Here, the record shows that the summons was not, as required by rule 4.03, served on Harold Flotterud personally or left with a person of suitable age or discretion residing at Harold Flotterud’s usual place of abode, which the district court concluded was the nursing home.  Instead, the record shows that when Little found no one at Harold Flotterud’s house, he gave the envelope containing the summons and complaint to an unrelated third party who, without knowing what the envelope contained, agreed to deliver it to Harold Flotterud’s son and gave the envelope to the son’s teenage daughter, who gave it to her mother, who gave it to her husband, Ronald Flotterud, who, it was later discovered, had power of attorney for his father.  We conclude that this combination of events that led to Ronald Flotterud receiving notice of the lawsuit against Harold Flotterud was not the result of substantial compliance with rule 4 of the rules of civil procedure.

D E C I S I O N

            Because Leonard did not knowingly and intentionally serve Ronald Flotterud with the summons and because Smith’s attempted service did not substantially comply with rule 4 of the Minnesota Rules of Procedure, the district court did not err by concluding that service of process was insufficient and dismissing the complaint.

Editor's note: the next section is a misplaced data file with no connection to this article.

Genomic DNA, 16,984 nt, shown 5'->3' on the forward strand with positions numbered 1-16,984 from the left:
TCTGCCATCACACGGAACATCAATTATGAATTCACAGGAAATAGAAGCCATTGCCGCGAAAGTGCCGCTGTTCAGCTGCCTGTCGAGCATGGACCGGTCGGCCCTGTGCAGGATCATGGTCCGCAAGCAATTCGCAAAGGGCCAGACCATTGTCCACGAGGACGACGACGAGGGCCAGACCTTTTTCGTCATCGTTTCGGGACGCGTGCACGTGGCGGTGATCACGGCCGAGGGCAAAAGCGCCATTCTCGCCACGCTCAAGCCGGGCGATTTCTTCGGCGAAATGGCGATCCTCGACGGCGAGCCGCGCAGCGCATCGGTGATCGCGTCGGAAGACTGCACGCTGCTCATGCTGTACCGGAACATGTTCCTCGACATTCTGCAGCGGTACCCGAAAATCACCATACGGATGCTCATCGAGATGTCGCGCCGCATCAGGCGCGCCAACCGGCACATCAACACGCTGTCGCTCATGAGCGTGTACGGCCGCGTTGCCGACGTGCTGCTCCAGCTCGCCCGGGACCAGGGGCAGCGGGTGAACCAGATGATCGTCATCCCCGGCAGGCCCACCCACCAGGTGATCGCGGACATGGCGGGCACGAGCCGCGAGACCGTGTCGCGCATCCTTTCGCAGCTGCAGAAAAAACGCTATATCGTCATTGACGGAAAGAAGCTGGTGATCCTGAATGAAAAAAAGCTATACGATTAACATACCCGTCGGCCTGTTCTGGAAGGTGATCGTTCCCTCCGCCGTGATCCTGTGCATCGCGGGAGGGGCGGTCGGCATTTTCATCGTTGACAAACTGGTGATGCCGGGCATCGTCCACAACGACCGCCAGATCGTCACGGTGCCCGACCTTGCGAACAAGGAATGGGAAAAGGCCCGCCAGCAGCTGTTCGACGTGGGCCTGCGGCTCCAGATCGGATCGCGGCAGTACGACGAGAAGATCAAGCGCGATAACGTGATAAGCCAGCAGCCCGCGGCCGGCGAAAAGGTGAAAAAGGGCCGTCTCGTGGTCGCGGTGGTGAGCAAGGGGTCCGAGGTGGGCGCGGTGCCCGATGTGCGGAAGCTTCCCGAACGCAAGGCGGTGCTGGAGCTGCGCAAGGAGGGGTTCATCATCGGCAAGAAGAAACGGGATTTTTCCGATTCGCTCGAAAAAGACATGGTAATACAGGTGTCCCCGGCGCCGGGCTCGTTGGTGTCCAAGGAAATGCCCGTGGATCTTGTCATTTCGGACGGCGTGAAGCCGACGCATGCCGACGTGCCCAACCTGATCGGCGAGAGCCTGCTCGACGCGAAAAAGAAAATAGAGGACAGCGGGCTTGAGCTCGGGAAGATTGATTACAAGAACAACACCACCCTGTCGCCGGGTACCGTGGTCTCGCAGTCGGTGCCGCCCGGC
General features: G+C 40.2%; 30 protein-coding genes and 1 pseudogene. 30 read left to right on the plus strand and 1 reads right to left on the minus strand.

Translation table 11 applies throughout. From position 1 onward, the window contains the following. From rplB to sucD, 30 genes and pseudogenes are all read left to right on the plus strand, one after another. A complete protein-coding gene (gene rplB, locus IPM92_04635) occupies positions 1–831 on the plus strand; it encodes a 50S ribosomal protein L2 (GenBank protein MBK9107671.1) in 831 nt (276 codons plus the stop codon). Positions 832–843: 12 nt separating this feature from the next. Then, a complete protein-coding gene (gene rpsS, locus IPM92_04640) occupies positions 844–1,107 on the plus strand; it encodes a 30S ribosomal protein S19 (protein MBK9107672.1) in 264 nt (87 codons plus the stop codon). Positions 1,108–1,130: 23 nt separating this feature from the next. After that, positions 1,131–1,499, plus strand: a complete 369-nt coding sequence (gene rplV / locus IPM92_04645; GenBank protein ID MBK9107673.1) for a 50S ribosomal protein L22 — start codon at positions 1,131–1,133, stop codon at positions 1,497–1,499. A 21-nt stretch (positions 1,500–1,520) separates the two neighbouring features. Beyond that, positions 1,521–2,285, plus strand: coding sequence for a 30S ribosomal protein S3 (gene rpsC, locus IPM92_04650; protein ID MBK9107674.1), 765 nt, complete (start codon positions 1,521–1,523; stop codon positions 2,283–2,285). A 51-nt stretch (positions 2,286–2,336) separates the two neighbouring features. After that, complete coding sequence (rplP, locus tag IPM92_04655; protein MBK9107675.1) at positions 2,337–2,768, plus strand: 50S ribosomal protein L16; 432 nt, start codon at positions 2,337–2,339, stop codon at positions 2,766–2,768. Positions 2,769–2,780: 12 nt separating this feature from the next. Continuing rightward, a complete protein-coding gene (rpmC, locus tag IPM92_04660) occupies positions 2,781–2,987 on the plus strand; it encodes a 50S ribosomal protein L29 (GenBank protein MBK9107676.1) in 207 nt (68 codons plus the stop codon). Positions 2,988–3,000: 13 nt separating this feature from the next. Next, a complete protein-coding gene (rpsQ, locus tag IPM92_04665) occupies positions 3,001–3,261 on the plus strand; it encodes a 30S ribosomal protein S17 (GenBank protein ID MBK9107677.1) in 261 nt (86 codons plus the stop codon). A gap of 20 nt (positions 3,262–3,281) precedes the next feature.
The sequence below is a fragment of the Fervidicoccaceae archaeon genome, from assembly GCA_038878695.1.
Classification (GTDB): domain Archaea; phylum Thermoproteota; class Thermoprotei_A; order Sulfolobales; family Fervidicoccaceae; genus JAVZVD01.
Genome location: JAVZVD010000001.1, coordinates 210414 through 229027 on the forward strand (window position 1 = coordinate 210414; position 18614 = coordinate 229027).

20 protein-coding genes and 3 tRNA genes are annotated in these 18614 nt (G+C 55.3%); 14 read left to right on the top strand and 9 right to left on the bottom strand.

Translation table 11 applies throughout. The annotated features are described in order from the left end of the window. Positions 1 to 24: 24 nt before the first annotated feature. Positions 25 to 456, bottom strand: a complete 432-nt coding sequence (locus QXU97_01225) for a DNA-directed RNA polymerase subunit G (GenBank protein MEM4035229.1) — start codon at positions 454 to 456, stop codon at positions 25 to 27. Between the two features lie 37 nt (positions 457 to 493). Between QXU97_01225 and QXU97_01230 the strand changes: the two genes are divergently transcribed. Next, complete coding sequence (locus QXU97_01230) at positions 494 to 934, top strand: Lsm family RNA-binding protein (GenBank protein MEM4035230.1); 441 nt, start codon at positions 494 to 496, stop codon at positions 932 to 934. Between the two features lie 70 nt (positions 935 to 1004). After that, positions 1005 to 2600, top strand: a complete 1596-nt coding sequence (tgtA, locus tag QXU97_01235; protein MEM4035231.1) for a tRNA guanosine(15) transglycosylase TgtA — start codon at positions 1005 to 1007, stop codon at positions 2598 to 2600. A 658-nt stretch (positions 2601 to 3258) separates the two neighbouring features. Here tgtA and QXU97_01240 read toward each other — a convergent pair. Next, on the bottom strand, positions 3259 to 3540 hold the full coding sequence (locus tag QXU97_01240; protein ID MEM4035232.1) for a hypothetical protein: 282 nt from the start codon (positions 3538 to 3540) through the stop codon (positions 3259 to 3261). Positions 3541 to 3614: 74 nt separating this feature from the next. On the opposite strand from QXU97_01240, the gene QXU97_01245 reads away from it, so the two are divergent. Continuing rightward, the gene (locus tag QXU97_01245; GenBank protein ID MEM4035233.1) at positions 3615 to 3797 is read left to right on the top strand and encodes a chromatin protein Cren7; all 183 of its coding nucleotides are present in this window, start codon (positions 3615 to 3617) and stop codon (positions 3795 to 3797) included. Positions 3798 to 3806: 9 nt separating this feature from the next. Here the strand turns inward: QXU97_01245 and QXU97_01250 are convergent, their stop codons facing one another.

Affirmed.

           



[1] Rule 4.02 provides that “the sheriff or any other person not less than 18 years of age and not a party to the action, may make service of a summons,” while repealed section 543.03 provided that “[t]he summons may be served by the sheriff of the county in which the defendant is found, or by an other person not a party to the action.”  Rule 4.06 provides that “[s]ervice of summons and other process shall be proved by the certificate of the sheriff or other peace officer making it, [or] by the affidavit of any other person making it,” while repealed section 543.14 provided that “[s]ervice of summons and other papers shall be proved as follows: (1) If made by the sheriff or other officer thereunto authorized by law, by his certificate; if by any other person, by his affidavit.”